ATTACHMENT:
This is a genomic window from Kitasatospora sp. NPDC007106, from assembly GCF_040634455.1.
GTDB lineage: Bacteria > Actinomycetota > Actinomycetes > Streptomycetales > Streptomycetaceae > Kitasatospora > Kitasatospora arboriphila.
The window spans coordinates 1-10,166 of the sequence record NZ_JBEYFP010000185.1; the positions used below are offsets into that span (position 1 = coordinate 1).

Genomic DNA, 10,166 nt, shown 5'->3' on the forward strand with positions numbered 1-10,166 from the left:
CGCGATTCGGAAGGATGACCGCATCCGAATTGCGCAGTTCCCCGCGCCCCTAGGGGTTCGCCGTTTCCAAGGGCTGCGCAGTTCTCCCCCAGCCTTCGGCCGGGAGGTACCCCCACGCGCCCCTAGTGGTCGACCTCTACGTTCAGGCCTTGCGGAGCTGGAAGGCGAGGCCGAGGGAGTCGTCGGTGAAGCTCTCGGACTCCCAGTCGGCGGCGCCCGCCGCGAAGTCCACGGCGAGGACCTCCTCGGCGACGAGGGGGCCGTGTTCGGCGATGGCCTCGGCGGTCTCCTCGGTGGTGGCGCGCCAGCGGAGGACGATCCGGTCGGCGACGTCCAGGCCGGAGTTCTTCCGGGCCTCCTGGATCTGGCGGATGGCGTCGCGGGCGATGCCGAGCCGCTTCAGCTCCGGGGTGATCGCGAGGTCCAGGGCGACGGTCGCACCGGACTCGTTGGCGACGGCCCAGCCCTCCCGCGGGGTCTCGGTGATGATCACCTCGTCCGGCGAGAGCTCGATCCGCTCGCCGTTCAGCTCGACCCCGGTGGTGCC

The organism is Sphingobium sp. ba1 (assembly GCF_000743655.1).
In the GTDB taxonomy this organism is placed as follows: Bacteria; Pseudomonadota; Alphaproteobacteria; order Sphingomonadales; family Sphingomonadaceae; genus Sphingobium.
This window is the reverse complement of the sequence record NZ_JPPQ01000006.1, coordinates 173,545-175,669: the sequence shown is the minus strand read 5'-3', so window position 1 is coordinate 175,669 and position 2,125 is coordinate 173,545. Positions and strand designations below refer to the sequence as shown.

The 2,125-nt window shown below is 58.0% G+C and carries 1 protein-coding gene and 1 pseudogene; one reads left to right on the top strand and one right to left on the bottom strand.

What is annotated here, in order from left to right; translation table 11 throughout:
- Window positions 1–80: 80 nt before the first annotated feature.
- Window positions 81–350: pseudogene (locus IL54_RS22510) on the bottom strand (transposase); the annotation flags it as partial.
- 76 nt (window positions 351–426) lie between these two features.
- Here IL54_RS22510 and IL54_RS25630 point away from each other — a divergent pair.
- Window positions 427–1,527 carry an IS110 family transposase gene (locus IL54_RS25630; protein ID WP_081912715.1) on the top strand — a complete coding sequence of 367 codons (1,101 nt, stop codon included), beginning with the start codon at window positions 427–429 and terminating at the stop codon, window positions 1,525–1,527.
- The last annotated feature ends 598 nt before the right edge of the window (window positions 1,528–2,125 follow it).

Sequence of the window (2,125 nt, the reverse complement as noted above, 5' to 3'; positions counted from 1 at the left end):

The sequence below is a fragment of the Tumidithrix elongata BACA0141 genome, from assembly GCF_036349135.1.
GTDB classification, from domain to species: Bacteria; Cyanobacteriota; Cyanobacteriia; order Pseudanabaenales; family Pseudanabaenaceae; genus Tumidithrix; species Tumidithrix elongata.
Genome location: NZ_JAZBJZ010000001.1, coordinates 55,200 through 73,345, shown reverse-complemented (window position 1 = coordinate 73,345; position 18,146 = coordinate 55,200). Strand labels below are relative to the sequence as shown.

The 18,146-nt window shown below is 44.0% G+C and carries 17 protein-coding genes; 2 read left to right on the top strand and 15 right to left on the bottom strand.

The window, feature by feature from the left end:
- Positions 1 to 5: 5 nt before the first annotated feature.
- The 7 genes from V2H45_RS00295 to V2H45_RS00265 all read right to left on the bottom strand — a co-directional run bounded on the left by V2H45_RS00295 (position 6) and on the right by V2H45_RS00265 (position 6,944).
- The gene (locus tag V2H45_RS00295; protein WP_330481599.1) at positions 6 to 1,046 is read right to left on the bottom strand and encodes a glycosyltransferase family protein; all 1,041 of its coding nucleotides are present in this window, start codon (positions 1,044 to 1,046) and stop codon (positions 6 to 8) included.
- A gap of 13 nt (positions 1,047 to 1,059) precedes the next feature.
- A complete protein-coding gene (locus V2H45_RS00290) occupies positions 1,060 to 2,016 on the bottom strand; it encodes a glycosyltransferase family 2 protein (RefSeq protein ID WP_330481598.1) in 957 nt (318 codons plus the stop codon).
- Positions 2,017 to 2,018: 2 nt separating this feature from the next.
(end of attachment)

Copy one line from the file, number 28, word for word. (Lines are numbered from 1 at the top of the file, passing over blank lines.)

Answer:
- Positions 2,017 to 2,018: 2 nt separating this feature from the next.